Professor Owe Wikström
has done some research on India. His main research interest is clinical and psychiatric problems in relation to religious issues. In 1994, he spent one semester as a visiting scholar at the Banaras Hindu University in India.
In 1996 he published Darsán
(to see) Lord Shiva in Varanasi. Visual processes and the representation
of God by seven ricksha-drivers (Scripta Instituti Donneriani
Aboensis, XVI, pp. 105–117).
Viktor Ståhle defended his doctoral dissertation called ”The
Religious Self in Practice at a Hindu Goddess-Temple: A Cultural Psychological
Approach for the Psychology of Religion”, at the department on Friday
17 December 2004. Faculty opponent was Nils G Holm, Dept. of Religious
Studies, Åbo Akademi, Finland. It was
an ethnographic study of a Hindu temple for Goddess Durga worship in Varanasi, India. Before joining the Division of Psychology of Religion, Göran Ståhle worked at the Dept. of Media,
Journalism and Communication at Stockholm University. The combination of disciplines means that he was able to interpret his research
material through theories used in Social Psychology, Cultural Psychology,
as well as in Ritual Theory. Abstract of the thesis: The main objective of this dissertation
is to contribute to the psychology of religion in two ways. First, it
adds to theory development in the field, and second, it provides an original
field study of Hindu everyday-religiosity. This dual-focused objective
is met through the development of theory for a practice-oriented cultural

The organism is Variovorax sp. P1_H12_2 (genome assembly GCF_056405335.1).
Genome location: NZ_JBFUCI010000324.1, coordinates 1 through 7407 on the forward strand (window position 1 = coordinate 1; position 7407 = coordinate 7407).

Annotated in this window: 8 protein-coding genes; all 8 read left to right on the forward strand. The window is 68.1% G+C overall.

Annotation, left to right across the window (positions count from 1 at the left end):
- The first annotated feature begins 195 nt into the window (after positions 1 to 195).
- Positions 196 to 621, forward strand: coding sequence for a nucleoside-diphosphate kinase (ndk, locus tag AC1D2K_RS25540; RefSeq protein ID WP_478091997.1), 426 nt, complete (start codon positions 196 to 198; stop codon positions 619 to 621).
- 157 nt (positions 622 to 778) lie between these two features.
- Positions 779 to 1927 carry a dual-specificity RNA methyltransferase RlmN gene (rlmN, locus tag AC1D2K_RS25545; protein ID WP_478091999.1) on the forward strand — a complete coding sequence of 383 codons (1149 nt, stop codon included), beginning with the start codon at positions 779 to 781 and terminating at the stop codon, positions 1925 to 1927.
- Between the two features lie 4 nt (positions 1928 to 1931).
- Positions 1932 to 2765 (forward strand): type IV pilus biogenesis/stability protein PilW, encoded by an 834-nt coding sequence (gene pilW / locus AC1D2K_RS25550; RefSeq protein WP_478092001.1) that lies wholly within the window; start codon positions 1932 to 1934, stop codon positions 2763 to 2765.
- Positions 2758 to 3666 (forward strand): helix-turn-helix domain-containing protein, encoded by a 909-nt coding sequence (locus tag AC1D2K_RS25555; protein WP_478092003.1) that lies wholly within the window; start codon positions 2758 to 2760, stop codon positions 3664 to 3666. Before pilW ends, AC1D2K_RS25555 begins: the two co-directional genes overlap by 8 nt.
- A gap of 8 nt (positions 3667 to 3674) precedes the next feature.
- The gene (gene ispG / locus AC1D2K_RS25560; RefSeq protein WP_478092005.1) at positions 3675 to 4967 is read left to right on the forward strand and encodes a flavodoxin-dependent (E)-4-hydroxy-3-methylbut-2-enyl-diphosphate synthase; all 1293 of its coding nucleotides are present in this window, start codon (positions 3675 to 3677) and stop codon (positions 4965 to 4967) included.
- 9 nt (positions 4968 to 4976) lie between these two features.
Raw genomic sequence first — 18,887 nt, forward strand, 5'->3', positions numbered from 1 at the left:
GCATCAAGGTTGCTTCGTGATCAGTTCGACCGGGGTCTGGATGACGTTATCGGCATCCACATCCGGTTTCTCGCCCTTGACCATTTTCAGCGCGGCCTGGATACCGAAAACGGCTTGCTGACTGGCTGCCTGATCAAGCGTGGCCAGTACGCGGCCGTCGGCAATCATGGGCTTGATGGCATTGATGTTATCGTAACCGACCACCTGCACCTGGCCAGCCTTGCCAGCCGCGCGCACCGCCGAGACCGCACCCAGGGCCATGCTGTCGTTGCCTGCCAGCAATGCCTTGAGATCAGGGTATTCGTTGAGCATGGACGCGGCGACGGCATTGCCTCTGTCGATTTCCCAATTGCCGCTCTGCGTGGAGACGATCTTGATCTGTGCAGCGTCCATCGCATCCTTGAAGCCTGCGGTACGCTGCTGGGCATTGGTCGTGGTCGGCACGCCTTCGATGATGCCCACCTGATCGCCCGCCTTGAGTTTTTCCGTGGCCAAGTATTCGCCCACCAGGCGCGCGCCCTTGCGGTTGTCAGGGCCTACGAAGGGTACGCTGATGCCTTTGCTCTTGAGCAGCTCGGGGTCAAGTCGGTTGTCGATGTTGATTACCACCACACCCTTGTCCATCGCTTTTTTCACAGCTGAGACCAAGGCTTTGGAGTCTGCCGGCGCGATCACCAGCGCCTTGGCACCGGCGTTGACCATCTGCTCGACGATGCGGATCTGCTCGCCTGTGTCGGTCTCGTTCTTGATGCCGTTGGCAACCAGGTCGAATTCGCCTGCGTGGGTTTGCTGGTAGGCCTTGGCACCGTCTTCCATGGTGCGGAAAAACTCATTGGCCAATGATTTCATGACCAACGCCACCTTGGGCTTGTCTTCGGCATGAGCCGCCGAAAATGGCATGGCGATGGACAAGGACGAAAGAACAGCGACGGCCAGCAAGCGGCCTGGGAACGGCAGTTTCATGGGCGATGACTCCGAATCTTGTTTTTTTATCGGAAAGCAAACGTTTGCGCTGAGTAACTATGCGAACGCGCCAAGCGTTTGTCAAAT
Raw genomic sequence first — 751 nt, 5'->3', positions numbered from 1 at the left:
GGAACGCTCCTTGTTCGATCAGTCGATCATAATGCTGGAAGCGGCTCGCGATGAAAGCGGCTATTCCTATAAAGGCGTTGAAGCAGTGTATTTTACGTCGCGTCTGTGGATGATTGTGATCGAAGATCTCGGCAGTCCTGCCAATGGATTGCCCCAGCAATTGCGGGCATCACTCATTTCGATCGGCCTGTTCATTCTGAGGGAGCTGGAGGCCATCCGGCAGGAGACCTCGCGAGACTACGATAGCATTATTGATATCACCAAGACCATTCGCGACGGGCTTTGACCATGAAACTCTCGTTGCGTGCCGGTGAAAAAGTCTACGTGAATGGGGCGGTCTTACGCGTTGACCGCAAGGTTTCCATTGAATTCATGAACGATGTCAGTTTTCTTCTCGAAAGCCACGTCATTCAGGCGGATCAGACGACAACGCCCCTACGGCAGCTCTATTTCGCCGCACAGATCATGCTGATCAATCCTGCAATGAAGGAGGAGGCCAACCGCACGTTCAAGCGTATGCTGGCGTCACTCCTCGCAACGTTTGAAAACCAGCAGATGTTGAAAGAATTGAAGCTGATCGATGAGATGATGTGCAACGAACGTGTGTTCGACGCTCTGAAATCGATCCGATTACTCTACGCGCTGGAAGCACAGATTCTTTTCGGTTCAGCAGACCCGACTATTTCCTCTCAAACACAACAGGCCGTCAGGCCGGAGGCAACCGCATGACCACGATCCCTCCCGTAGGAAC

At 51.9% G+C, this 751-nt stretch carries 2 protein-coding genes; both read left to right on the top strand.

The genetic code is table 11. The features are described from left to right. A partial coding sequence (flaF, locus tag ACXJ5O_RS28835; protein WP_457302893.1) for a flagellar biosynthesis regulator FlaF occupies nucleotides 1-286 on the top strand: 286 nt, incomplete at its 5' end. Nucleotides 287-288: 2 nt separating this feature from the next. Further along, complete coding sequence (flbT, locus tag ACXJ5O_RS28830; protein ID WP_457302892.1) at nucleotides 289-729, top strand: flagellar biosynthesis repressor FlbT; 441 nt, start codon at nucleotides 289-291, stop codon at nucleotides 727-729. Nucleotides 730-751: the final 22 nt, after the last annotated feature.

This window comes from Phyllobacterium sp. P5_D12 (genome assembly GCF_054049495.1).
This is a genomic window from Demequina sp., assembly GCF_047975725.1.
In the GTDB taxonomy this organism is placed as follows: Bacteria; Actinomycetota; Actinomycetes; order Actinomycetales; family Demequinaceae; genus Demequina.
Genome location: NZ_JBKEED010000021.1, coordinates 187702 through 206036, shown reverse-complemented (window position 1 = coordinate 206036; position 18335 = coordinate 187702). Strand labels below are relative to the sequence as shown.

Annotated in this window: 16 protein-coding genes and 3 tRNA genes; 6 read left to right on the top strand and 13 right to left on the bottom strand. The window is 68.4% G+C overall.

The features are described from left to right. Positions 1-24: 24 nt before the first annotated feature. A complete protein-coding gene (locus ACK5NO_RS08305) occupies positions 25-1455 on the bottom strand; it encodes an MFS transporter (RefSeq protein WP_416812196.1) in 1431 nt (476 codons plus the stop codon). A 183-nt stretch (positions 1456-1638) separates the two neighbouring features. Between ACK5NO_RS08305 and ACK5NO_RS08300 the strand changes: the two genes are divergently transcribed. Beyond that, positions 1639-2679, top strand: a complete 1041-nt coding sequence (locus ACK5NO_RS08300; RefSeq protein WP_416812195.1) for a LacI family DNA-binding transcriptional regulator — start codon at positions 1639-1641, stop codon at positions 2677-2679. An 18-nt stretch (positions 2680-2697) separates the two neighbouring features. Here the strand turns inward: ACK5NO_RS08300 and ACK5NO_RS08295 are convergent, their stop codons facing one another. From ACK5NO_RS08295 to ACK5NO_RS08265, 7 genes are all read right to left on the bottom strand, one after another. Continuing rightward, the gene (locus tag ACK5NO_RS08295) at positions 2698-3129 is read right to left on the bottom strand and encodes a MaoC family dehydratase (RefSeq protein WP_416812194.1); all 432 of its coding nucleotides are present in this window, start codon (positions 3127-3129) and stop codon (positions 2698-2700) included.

psychology of religion, grounded in a study of a Hindu goddess-temple
in Banaras (Varanasi), India.
The cultural psychological approach makes use of Bourdieu’s concept
“habitus”. It is argued that employing this concept in theory
development overcomes a dualism of culture and self, and provides an alternative
to previous models in the psychology of religion that interpret religiosity
in either intrapsychical or intersubjective terms. Further, it is argued
that the concept can interpret culture-specific features in Hindu religiosity,
such as an emphasis on practical activity and on a non-dualistic view
of person and world.
A model of a “Religious Self in Practice” is outlined, which
integrates features from theories of “self as narrative practice”
and Bell’s concept “ritualization”. The religious self
is seen as a construction of relational and practical processes, a product
of individuals participating in cultural practices of religiosity, manifested
in a specific local site. Specific persons master the pre-given conventions
of religious self-construction in individual, creative ways.
The study argues that a temple is such a site in a Hindu context. Ethnography
is used to study the cultural practices of the religious self at the site,
and life story interview to study a sample of seven individual ways of
mastering these practices. The study analyzes sacred status at the temple
as being an interplay of individuals’ devotions and common practices
of religiosity. This practical logic is also identified in the life stories
of the devotees as narrative practice of the religious self in relation
to the Goddess.
In his post-doc research, Dr. Ståhle has continued to focus on religiousness in the borderlands between Psychology, Sociology and Social Anthropology, and how this can be related to Health. He has concentrated on studies on how traditional South Asian techniques and ways of thinking – especially Ayurvedic practices – are today used in a Swedish context within the field of Complimentary Medicine as well as in the New Age movements.
Göran Ståhle is now working at the School of Gender, Culture and History at Södertörns högskola in Flemingsberg, south of Stockholm.